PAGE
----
In saying that, I’m not a total idealist or pompous ass. I would never judge anyone who chooses divorce, because I can never know the heartache and effort involved in each person’s relationship. I know that not all marriages work. I respect and feel for friends who give their marriages everything to ultimately realize one story must end for another to begin. The important thing is the trying.
I went to college at SPU: Seattle Pacific University, affectionately known as Spouse Potential University. Many kids attending this private Christian school grew up in churches, with the idealized notion of marrying for romance and physical love. I.e. : get married to have sex. It's a noble concept that unfortunately doesn't always jive with reality or the emotions and hormones of early 20-year olds unprepared for the actual, real-life living and breathing, toilet-roll-under-or-over nuances of marriage.
Like anything, marriage takes work. Love, companionship, adventure and thrills, but also lots of not-so-sexy, hard ass work. There is no traditional fairy tale romance out here; no perfect housewife, no Prince Charming, no happily ever after, no knight in shining armor, no magic formula for a perfect relationship.
What is "perfect" anyway? I had to grapple with this myself and realize that “perfect” becomes what you create for your own relationship. For each vibrant, complicated, and personal love story out there.
No matter your reason for marrying, 'soul mate' has been a term too loosely thrown around. It's created a sort of impossible expectation. I've heard many people cite the reason "it isn't fun anymore" for ending a relationship. Social media doesn't help, with its 'love your spouse' challenges and almost subconscious need to present an idealized picture of our lives. Who made the promise of life always being fun? It isn't. Along with its adventures and blessings, it's full of failures and mistakes. Parenting sure as hell isn't 'always fun.' Neither is growing up. Why should marriage carry this burden?
B and I just celebrated 17 years of marriage. As we have discovered over the years of travel, school, sick kids, building a business, counseling, lazy mornings, arguments late into the night, belly laughs and inside jokes, "happily ever after" contains many chapters. We've had plenty of opportunities to call it quits when things got tough. But we didn't. We kept believing in our own raw, real fairy tale.
Real relationships can create a new definition of "happily ever after" on an almost daily basis. No one knows you like your spouse. By "knowing" I mean the idiosyncrasies and weaknesses as well as the cute characteristics and crazy hidden strengths.
Perfect marriages have peaks and valleys. They contain moments, weeks of joy and bliss just as equally as tears and confusion. You can't have one without the other to create something that grows as you grow.
Brendan had been my knight in shining armor, but not in a Disney princess sort of way. To be sure he rescued me, in ways I could never have imagined when we first met in a magical, love-at-first-sight moment. He pushed me to be better at the same time he championed me when I didn’t have the drive to believe in myself. He loved me through my unlovable moments when I lost myself, and him as well. In my various knee-jerk reactions to hide or escape, he’s always been my compass, my point of home.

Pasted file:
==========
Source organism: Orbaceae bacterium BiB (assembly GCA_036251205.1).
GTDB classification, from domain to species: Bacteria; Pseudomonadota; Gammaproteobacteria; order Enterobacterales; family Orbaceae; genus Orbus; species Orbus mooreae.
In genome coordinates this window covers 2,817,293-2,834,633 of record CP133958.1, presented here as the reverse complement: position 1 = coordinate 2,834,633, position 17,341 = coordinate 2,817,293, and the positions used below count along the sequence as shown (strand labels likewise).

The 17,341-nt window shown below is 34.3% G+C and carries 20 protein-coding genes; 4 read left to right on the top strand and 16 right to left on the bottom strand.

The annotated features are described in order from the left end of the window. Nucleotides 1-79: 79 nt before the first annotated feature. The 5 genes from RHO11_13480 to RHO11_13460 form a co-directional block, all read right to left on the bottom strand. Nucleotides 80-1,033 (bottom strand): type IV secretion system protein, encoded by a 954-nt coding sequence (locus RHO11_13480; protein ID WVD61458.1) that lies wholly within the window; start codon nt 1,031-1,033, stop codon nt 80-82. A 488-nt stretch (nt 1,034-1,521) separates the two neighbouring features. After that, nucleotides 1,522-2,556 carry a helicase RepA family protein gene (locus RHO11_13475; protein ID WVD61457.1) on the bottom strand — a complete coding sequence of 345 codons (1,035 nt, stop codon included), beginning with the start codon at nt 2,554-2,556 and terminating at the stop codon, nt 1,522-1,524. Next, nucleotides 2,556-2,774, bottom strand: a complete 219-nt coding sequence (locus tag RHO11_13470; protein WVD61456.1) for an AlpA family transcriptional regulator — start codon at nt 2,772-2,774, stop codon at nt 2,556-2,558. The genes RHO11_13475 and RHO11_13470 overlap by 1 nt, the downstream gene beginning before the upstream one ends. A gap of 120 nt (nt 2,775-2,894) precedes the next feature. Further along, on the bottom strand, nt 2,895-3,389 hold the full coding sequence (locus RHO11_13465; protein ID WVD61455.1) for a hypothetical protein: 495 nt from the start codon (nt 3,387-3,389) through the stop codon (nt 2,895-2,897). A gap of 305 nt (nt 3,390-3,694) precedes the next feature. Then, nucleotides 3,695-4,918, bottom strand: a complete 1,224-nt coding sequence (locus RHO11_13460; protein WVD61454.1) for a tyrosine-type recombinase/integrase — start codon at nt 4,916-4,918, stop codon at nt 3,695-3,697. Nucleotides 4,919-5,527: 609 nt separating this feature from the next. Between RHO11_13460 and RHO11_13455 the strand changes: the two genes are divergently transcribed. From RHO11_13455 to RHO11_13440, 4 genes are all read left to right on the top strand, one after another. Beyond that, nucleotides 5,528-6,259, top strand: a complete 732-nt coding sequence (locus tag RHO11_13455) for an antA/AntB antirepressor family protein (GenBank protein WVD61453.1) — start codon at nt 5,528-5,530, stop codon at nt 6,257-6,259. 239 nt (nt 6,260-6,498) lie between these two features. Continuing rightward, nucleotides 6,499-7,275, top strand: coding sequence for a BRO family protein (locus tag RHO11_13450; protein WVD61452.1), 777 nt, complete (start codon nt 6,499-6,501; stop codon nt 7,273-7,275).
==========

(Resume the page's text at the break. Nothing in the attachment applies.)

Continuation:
Though I’ve stumbled, I’ve been his champion as well. He's my soul mate, but not in a one-dimensional way. “Soul" is anything but a simple concept. Our souls house the richest part of who we are, who we attempt to be in the quiet moments. Spirits enhance our souls, bodies simply vessels to help our souls move through life. Being married to a "soul" mate SHOULD do justice to the depth of our most vulnerable selves. This may mean throwing things when said soul mate pushes your buttons, just as much as it means waiting to hear his car pull into the garage at night so you can see him again.
Our marriage grew up as we did. As we learn to overturn bad patterns of behavior to behave better for each other and ourselves, we strengthened our story and added depth to our relationship. We tried, we messed up, we continue to forgive and try again. Shit will happen but we've learned to create a stable base under the surface so we don't get as rattled. Neither of us is going anywhere, "fun" times or not.
At the end of the day, our fairy tale has opened up beyond a traditional simple story line. Not knowing where it will end keeps the mystery alive, because we know we will ride those horses into the sunset together. We may take turns dragging each other down the path, or one may spur the horse into a gallop to get a break. But we know the other will be waiting so we can watch the sunset together.
I love our fairy tale. I honor the depth of my soul mate relationship, now that we have gotten through some big hurdles to create a stable safe place. We still like each other, even through knowing everything about the other. My knight in shining armor may need help polishing his armor, because it’s no easy task, being married to another complex soul. So I’ll help. It will need some extra polish for the next 17 years.
Cheers to all of you out there creating a new definition of marriage, one that works for you. For embracing a nuanced, deep meaning of “fun” that stands the test of time, to ultimately create something more precious than gold.
Dedicated to B, my one and only.